Total Multimune for Supporting Immune System Strength

by

John Brimhall, D.C., and Stephan Cooter, Ph.D.

Go to Total Multimune Supplement (click here)

The thymus, parotid, lymph nodes, spleen, bone marrow, and tonsils all play essential roles in the body's immune system. Specialized white blood cells, lymphocytes, phagocytes, killer T-cells, antibodies, interferon, and lactoferrin also play major roles in immune function.

The immune system provides a first barrier defense against unfriendly microorganisms. The skin acts as a first barrier against unfriendly invasions.  Mucus secretions, including tears, gastric acid secretions, and saliva from the parotid gland, are also a part of this first line of defense.The adaptive-immune-system acquires immunity from infective viruses, bacteria, other microorganisms, and other toxins. Antibodies retain long term memories of all invaders it has faced, so that a person only has the mumps, for example, one time (Lininger, 1998:72-73).

Dietary habits can lower immune system function. All forms of refined sugar can interfere with the white blood cells abilities to destroy unfriendly bacteria (Sanchez, A, et al, "Role of sugars in human neutrophilic phagocytosis," Am J Clin Nutr 1973; 26:1180). Alcohol is reported to weaken a wide variety of immune responses (Ahmed, FE, "Toxicological effects of ethanol on human health," Crit Rev Tox 1995;25(4):347-67). Determining dietary allergies has been more helpful in resolving ear infections than conventional treatment with antibiotics. Infections simply disappear when the offending food is withdrawn (Pang, LQ, "The importance of allergy in otolaryngology," Clin Ecology 1982; 1(1):53). Excessive dietary fat has been reported to lower natural killer T-cell activity (Kubenna, KS, McMurray, DN, "Nutrition and the immune system: A review of nutrient-nutrient interactions," J of Am Diet Assoc 1996; 96(11):1156-64).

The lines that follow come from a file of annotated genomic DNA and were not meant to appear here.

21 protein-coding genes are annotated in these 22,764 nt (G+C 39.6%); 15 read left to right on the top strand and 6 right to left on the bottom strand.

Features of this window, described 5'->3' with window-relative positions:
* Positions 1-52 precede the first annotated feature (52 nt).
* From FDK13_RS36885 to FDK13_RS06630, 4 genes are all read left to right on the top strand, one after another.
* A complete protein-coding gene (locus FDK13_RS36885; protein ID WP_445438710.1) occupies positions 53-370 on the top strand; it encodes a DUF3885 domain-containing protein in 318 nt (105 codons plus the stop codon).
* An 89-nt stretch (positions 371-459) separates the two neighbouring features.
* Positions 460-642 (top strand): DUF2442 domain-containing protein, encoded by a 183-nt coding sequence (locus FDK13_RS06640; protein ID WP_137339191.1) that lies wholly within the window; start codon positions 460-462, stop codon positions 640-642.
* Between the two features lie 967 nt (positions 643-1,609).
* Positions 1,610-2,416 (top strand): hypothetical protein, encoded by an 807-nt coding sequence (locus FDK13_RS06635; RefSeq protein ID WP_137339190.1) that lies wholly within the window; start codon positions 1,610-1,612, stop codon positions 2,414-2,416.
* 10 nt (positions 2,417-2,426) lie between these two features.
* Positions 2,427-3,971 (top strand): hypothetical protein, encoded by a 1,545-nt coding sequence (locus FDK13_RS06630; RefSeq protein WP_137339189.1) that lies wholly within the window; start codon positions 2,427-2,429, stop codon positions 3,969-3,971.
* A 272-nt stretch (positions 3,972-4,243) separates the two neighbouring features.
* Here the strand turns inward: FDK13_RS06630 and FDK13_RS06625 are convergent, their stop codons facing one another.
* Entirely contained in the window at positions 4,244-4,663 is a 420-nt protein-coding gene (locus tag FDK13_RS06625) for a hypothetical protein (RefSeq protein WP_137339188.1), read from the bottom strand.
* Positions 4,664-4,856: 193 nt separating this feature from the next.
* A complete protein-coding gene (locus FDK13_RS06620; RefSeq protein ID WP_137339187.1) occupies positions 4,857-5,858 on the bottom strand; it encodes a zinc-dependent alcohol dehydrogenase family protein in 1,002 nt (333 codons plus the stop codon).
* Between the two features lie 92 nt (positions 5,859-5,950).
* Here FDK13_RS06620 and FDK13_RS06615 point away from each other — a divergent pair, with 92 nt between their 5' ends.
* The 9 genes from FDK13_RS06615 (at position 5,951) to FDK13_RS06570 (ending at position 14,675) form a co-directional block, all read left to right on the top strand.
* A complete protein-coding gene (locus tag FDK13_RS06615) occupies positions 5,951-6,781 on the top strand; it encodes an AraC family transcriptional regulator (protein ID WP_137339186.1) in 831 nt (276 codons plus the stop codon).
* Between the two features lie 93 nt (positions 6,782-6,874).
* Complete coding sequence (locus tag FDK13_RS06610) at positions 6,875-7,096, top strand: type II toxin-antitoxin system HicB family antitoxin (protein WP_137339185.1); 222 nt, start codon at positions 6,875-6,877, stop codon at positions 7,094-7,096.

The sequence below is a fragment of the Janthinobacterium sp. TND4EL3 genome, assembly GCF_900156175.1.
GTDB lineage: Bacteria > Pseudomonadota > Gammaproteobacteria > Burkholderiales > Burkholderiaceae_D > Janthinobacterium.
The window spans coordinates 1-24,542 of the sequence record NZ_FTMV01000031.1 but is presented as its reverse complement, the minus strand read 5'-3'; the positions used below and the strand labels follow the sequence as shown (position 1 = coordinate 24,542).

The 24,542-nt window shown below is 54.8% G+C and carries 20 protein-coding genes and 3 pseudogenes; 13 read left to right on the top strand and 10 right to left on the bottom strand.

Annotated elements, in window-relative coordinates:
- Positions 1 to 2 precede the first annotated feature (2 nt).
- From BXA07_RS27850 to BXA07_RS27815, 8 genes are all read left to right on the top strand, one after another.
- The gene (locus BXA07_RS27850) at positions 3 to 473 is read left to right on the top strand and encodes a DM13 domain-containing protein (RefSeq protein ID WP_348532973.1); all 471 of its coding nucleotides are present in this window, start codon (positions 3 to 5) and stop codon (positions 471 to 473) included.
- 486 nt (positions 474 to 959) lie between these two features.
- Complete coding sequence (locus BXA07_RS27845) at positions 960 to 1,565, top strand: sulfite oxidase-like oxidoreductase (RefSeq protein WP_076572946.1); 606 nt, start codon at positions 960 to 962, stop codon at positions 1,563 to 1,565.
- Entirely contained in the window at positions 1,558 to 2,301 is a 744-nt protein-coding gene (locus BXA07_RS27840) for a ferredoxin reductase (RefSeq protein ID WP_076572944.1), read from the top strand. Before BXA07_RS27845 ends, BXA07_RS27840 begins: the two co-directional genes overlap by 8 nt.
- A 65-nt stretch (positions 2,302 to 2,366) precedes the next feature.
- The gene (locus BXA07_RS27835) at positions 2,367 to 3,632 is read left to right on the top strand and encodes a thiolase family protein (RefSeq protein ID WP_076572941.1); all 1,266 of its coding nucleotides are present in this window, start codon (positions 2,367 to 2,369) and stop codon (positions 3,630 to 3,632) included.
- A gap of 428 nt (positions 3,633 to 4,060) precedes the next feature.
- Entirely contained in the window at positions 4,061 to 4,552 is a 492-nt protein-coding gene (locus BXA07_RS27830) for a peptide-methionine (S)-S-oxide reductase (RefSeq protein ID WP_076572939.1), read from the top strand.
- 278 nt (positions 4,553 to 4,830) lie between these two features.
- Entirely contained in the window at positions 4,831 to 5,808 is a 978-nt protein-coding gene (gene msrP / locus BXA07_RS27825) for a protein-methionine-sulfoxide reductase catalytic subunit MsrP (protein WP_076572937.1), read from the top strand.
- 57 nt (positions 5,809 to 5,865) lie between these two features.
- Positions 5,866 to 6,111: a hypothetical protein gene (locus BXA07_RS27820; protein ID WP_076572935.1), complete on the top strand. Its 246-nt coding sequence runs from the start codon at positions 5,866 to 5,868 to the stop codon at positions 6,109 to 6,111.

The immune system can also be depressed by stress, overwork, faulty sleeping, and the aging process (Lininger, 1998:73).

On the other hand, there are many lifestyle changes and dietary changes that can enhance immune system functioning. Exercise can increase natural killer T-cell activity, which helps prevent and fight infection (Nieman, DC, et al, "Physical activity and immune function in elderly women," Med Sci Sports Med 1993; 25(7): 823-31). Many vitamins, minerals, other nutrients, and phytochemicals alone and in combination can also boost immune system functioning.

Phytochemicals are not yet classified as nutrients, that is, substances essential for sustaining life, but they have been identified as containing properties for aiding in disease prevention. Phytochemicals are associated with the prevention or treatment of at least four of the leading causes of death in the United States: diabetes, cancer, cardiovascular disease, and hypertension Phytochemicals are involved in many processes that help prevent cell damage, prevent cancer cell replication, and decrease cholesterol levels (Bloch, A. et al,. "Position of the American Dietetic Association: Phytochemicals and functional foods," JADA 1995; 95: 493-496).